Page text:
When I first moved to Savannah, my Dad did me a solid and offered to buy me some furniture so I wouldn’t have to sit indian style on my apartment floor while I ate my shrimp-flavored Ramen noodles. He took me to Rooms to Go and let me pick out a couch, a matching chair, and a set of tables. Because I was such a wonderful kid and made his heart swell with pride for starting pharmacy school, he even let me get a matching shag rug to go with the set. It was the best rug.
That living room set endured a hell of a lot.
One Sunday night, while I was diligently studying for Biochemistry, I left Baron (my miniature American Eskimo) unattended on the floor playing with his toys. He had been to the bathroom and was playing peacefully until bedtime… or so I thought. Suddenly, a horrendous smell crept through my olfactory, past my blood brain barrier. It was so offensive it cauterized my nostril hairs and resulted in a Niagra-esque cascade of tears. In search of the source of the odor, I scanned the room until my eyes fixated on my sweet little puppy. When our gaze met, he immediately interpreted this as an invitation to run batcrap crazy around the room. Before I could form the “N” in “NNNNOOOOOOOO!!!” he blazed past me, running circles, all over the rug, all over the couch, all over me, creating an all-encompassing vortex of sh*t and stink.
What I soon discovered was that Baron had produced the foulest of all poops on the rug (my beautiful rug), then proceeded to run circles through it more efficiently than any NASCAR driver I know… thus distributing it evenly all over the room. My fluffy white dog was now a gradient of doo-doo brown from his tip toes to his ears, and a feeling of helplessness overwhelmed me. I wept.
At this time, I concluded that there were 2 things that had to happen… Clean the dog. Clean the living room. Not in that order. Well, maybe in that order.
I grabbed the dog and threw him in the bathroom and slammed the door (as if he understood). I paced. I grabbed the cleaning supplies and emptied a bottle of Arm and Hammer on the carpet/rug/couch/chair. I called my Mom.
I’m sure she thought I was dying.
Me: *sobbing* “MOM OH MY GOD THERE IS CRAP EVERYWHERE AND BARON IS COVERED IN IT AND I AM COVERED IN IT AND THE RUG…. THE RUUUUGGGGGG. *incoherent babbling* IT’S ALL COVERED IN IT EVERYTHING EVERYWHERE AND I HAVE A TEST TOMORROW AT 8:00AM AND I AM GOING TO FAIL!!!”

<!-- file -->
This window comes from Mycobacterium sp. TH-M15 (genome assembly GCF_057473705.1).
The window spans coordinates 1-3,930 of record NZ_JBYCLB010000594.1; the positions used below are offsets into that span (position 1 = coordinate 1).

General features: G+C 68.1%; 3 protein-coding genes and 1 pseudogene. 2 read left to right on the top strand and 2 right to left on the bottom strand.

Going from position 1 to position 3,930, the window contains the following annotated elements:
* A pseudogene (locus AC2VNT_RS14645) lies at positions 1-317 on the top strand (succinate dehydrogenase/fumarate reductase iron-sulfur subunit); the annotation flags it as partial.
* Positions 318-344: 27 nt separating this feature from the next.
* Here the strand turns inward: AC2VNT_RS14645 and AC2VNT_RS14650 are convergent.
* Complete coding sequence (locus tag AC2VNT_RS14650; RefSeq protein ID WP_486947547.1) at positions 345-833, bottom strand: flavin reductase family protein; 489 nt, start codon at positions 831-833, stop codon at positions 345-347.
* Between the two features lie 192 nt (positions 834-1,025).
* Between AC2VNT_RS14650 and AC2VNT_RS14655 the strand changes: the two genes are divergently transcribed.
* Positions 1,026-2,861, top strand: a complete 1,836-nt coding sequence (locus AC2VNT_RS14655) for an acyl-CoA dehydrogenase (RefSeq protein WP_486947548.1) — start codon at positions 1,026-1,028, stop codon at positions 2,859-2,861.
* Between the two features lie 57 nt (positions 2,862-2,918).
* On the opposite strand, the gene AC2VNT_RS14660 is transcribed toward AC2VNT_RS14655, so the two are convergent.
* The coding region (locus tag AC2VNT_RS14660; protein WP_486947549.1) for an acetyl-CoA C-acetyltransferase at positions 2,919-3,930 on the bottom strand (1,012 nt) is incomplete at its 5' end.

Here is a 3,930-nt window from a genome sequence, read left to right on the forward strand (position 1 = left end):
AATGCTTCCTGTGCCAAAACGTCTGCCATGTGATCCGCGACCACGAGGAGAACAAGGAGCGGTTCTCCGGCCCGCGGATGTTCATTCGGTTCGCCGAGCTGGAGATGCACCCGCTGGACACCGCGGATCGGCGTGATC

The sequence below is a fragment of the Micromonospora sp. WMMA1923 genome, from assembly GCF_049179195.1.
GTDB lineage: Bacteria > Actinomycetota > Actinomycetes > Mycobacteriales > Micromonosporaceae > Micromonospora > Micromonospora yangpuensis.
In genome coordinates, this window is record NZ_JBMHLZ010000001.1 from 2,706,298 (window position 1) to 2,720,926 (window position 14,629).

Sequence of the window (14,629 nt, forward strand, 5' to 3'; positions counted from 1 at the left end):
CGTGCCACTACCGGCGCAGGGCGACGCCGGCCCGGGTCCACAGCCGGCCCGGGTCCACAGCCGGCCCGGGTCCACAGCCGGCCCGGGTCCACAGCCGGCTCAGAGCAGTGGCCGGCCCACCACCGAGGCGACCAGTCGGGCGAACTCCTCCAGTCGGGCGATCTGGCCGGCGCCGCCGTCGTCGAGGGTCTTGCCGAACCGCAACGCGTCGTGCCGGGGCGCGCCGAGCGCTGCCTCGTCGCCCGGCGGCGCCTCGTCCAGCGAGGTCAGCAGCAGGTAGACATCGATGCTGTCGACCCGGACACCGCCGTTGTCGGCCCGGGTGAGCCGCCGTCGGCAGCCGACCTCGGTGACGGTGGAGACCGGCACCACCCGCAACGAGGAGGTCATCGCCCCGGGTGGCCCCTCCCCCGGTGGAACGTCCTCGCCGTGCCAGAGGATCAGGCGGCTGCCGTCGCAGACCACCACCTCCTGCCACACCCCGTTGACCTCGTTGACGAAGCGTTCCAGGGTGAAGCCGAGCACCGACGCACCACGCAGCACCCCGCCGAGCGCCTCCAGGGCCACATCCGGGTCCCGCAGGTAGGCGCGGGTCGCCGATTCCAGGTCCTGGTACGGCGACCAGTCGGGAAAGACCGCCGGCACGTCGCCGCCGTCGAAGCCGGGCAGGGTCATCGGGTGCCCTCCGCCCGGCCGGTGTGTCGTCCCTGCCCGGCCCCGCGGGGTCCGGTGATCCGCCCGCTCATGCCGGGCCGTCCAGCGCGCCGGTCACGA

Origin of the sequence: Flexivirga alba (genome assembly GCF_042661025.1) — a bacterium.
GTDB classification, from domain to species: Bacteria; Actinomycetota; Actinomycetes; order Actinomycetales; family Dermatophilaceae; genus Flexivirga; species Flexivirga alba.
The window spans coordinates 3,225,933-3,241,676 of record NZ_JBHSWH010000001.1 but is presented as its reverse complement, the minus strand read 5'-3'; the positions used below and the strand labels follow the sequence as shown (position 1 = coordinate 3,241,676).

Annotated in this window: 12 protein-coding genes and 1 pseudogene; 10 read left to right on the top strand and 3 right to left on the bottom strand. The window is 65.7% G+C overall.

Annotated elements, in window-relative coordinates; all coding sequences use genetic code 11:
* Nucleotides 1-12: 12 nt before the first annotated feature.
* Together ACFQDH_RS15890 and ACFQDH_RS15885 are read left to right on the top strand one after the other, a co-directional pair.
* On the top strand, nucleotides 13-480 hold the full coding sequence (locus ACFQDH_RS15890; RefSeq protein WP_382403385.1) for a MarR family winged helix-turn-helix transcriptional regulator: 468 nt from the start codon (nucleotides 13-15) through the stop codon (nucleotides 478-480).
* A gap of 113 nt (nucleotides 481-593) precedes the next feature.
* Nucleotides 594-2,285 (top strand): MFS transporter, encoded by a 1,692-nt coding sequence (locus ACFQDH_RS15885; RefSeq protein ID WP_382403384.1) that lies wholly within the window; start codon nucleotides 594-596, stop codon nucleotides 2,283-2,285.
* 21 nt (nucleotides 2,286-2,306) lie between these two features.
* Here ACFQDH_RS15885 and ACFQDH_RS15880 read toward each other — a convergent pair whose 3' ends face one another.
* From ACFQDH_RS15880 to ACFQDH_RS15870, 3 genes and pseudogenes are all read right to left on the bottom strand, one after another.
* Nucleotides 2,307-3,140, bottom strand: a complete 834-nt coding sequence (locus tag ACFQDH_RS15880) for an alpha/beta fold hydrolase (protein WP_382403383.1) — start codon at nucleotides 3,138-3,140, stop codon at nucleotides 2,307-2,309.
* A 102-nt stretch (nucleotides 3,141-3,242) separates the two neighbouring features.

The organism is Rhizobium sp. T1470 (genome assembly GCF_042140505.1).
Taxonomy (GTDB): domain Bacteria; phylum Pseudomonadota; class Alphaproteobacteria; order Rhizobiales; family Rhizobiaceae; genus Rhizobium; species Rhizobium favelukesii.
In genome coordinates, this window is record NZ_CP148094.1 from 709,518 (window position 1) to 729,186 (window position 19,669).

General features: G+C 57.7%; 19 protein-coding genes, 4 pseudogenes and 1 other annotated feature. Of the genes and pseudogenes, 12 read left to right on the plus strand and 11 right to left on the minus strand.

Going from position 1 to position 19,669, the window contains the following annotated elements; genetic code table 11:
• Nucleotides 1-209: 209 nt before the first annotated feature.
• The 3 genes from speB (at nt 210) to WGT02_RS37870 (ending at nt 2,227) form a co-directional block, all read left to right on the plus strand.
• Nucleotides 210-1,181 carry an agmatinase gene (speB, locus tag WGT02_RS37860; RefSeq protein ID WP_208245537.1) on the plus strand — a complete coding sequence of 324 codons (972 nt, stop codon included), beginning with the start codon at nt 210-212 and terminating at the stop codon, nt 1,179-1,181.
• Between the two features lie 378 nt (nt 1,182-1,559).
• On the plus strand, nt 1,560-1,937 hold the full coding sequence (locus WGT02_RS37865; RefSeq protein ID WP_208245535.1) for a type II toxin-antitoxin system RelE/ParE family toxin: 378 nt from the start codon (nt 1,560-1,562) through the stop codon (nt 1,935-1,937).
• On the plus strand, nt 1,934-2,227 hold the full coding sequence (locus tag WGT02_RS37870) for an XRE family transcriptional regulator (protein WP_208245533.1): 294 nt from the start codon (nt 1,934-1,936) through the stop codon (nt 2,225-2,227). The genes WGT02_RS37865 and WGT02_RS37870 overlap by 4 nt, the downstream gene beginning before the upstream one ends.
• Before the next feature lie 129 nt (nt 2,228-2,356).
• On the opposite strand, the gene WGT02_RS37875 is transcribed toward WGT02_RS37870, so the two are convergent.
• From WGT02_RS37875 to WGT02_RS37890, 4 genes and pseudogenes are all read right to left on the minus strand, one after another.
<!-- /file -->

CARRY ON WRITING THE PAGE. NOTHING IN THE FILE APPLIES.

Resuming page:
Mom: “Okay. Baron. Number 2. Test. Gotcha. I’m on my way.”
And just like that, my Mother came to my rescue… all the way to Savannah. Mom of the freaking year.
I managed to wipe away my tears and wrangle Baron into the bathtub. I am pretty sure it was the worst bath of his life (and certain it was the worst bath of MY life). I uncapped the pet shampoo and covered him with the entire bottle. He was not happy, but neither was I. Unmerciful, yes. Cruel, no.
And I didn’t make an A on that Biochemistry test… or even a B that time… but I learned valuable lesson even more important than purine and pyrimidine synthesis…
Tears won’t wash away crap… but 16 ounces of “Perfect Coat: White Pearl”, 2 bottles of “Arm and Hammer Pet Stain and Odor Removal”, a roll of paper towels, and a phone call to Mama can sanitize even the most unfortunate “shituations”.
FYI… My arms aren’t that hairy… (that’s my Dad giving Baron a bath in the sink).
Baron now lives with my parents… NO, not because he made number 2 on my rug. I still love Baron very much. After my Dad was diagnosed with prostate cancer in 2009 and underwent a radical prostatectomy, he was forced into retirement. You could tell it was really weighing on him. When I visited home, he seemed to thoroughly enjoy the company of my dog, Baron. When I moved home for advanced rotations, my Dad became very attached to him, so when I left home again (this time permanently), I let Baron stay. While it was heartbreaking to give away my sweet little bundle of fluff, I knew it was a sacrifice that would be worth it for my Dad. Those two are inseparable and spend every minute together. I’ve never seen either of them happier… and by the way, my Dad has been completely cancer free for over 4 years now. 🙂